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DISCLAIMER: These pages are presented solely as a source of INFORMATION and ENTERTAINMENT and to provide stern warnings against use where appropriate. No claims are made for the efficacy of any herb nor for any historical herbal treatment. In no way can the information provided here take the place of the standard, legal, medical practice of any country. Additionally, some of these plants are extremely toxic and should be used only by licensed professionals who have the means to process them properly into appropriate pharmaceuticals. One final note: many plants were used for a wide range of illnesses in the past, but be aware that many of the historical uses have proven to be ineffective for the problems to which they were applied.

Angelica Angelica, American Angelica, Eur. Angelica, Other

aka Angel root, Angèlique (French), Engelwurzel (German), Garden Angelica,
Holy Ghost Plant, Holy Plant, Lingwort, Longwort, Root of the Holy Ghost, Wild Celery

(A. archangelica syn A. officinalis)
image image image
Also see: Dong quai (Angelica sinensis) and American Angelica (A. atropurpurea).
[Action of A. archangelica thought to be harsher than that of Dong Quai]

1. Can be easily confused with WATER HEMLOCK (Cicuta maculata) of which one mouthful can kill.
2. Should NOT be used by DIABETICS (increases blood sugar) or during PREGNANCY (abortifacient).
4. Once used for medicinal and culinary purposes. ITS SAFETY IS CURRENTLY BEING DEBATED. Still considered safe by USDA in small amounts, but for CULINARY PURPOSES ONLY - not recommended for medicinal use and NOT to exceed recommended dosage if someone is foolish enough to take the risk.
5. The oil can increase PHOTOSENSIVITY, so avoid excess exposure to the sunshine if using the oil externally for any reason.
6. Large amounts act too strongly on the CENTRAL NERVOUS SYSTEM.
7. The fresh plant can cause CONTACT DERMATITIS in sensitive individuals.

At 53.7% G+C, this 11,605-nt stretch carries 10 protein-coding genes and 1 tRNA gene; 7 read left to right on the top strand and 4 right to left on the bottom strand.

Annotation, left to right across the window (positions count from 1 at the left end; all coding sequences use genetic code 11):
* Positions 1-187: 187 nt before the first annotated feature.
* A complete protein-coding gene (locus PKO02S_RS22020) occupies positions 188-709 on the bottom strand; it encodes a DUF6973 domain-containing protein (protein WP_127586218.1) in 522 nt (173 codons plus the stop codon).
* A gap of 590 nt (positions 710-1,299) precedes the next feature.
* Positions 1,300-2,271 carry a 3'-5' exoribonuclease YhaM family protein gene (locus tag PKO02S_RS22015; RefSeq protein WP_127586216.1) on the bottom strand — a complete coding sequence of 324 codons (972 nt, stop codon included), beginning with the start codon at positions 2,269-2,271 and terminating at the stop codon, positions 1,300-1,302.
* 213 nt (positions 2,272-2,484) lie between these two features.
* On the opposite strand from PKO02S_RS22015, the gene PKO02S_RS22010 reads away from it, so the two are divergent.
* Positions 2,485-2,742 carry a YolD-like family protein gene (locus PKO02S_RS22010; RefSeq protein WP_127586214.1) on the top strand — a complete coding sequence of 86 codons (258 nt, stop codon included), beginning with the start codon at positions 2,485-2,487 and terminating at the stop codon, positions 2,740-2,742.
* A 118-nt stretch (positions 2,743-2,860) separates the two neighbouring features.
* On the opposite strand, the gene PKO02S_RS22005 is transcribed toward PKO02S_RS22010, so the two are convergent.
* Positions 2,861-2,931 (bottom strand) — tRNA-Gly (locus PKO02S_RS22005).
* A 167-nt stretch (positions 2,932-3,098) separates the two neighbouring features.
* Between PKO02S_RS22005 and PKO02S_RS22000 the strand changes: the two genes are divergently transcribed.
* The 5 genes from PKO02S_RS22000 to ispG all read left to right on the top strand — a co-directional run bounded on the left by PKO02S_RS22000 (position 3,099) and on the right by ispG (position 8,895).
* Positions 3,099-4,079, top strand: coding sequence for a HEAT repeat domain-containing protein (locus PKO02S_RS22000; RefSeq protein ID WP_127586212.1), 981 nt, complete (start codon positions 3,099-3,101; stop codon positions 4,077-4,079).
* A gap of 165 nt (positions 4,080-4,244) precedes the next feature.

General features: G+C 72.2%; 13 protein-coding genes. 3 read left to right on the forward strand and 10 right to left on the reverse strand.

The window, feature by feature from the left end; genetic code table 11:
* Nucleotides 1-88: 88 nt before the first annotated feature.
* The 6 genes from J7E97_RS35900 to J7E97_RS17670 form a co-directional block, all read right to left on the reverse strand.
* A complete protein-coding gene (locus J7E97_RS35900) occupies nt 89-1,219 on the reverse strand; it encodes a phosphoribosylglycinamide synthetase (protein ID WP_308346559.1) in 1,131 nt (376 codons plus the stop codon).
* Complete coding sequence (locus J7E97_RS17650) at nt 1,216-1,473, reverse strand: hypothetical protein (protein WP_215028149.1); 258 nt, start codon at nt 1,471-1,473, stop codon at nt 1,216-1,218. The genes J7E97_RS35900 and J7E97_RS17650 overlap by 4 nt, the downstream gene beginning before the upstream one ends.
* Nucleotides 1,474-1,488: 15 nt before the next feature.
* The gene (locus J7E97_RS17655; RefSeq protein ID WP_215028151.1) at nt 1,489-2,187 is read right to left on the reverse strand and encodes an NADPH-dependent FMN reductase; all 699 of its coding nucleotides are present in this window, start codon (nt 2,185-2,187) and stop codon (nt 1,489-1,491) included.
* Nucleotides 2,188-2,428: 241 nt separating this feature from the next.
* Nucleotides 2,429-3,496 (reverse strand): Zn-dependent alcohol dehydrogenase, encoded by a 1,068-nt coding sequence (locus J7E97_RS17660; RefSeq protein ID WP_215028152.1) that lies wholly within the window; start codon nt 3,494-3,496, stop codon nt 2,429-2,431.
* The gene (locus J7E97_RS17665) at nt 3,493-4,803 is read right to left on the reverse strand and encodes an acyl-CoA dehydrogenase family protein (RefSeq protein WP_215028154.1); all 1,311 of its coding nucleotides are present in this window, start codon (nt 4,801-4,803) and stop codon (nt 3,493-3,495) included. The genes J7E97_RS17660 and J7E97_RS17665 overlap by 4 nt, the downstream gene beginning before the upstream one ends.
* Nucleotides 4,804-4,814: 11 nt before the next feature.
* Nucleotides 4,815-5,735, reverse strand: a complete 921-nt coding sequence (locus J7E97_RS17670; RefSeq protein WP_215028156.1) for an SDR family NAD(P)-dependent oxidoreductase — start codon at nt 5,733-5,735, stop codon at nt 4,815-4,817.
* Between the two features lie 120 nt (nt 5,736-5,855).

8. **Severe POISONING has resulted from large doses of root taken for the purpose of abortion.**

CONTRAINDICATED: In Chinese medicine it is contra-indicated for "hot" conditions. Not to be used during pregnancy. Root not used when peptic ulcer is present. Not used when acid reflux condition is present. Neither the plant nor the root used when undergoing ultraviolet or solarium therapy.

CONTAINS: Essential oils (including phellandrene and pinene and 0.3-1% terebangelene and other terpenes), limonene, carophyllene, linalool, angelica acid, malic acid, coumarin compounds, bitter principle, tannin, resin (6%). Contains about 5% copper salts, carotene, some plant steroids (supports immune system), valerianic acid (nervine), pectin (digestion), sugar. Furocoumarins, ie. angelicin (stimulating to lungs and skin), bergapten, imperatorin, umbelliferone, xanthotoxin (can induce photosensitivity dermatitis to sun when applied to skin); these are also cancer causing and are toxic and mutagenic even in the absence of light. Angelicol, osthole, osthenol, archangelicin, archangin, sitosterol, various acids (aconitic, quinic, chlorogenic, caffeic, fumeric, citric, oxatic).
Fruit contains 1% volatile oil, bitter property, coumarins and resin.
The seeds contain volatile oil, methyl-ethylacetic acid, hydroxymyristic acid.

A genus of about 60 species of the Umbelliferae family. Native from Greenland to cental Russia and naturalized over most of Europe including Lapland and Iceland. Grows along rivers, moist meadows and light forests. Odor said to resemble a strong musky juniper type scent. It is said to attact fruit flies and blackflies.

PROPAGATION: By fresh seed (will self-sow) and by offsets. Biennial or longer if flowers are kept cut. Reaches 6 to 8 feet. When seed is ripe and falling from plant in late summer, sprinkle a handful over the soil where you wish them to grow next year. Lightly press them into the soil with your shoe for spring plants (this also works great with morning glories).
NEEDS: Part shade and lightly moist, rich ,well drained location and slightly acid soil. Near a pond is good. During a wet summer, crown rot can develop. Is liked by spider mites, leaf miners, earwigs and aphids.
HARVEST: Roots in fall of 1st or 2nd year. Root stock is red-brown, hard and fibrous and contains a thick yellowish juice with an agreeable odor and sweet to the taste at first, but becomes bitter and acrid. Roots should be dried immediately and stored in air tight containers. Leaves are taken in spring and early summer of 2nd year. The oval fruit is composed of two winged seeds. Seeds are harvested as available. Stems. Roots and leaves are dried for later use, although fresh root has been used in the treatment of bronchitis (1 to 2 Tbsp in 1 pint water taken 3 times daily with another at bedtime if needed). Long term storage of root attracts more insects than other commonly known herbs. Store in air tight glass jars. Leaves taken in summer are believed to be gentler than the root in healing action. Essential oil is obtained by steam distillation of the seeds. It requires 100 kilograms of seed to produce 1 kiloliter of oil. The fresh leaves yield less and the roots yield .015 to 0.3 kg from the same weight.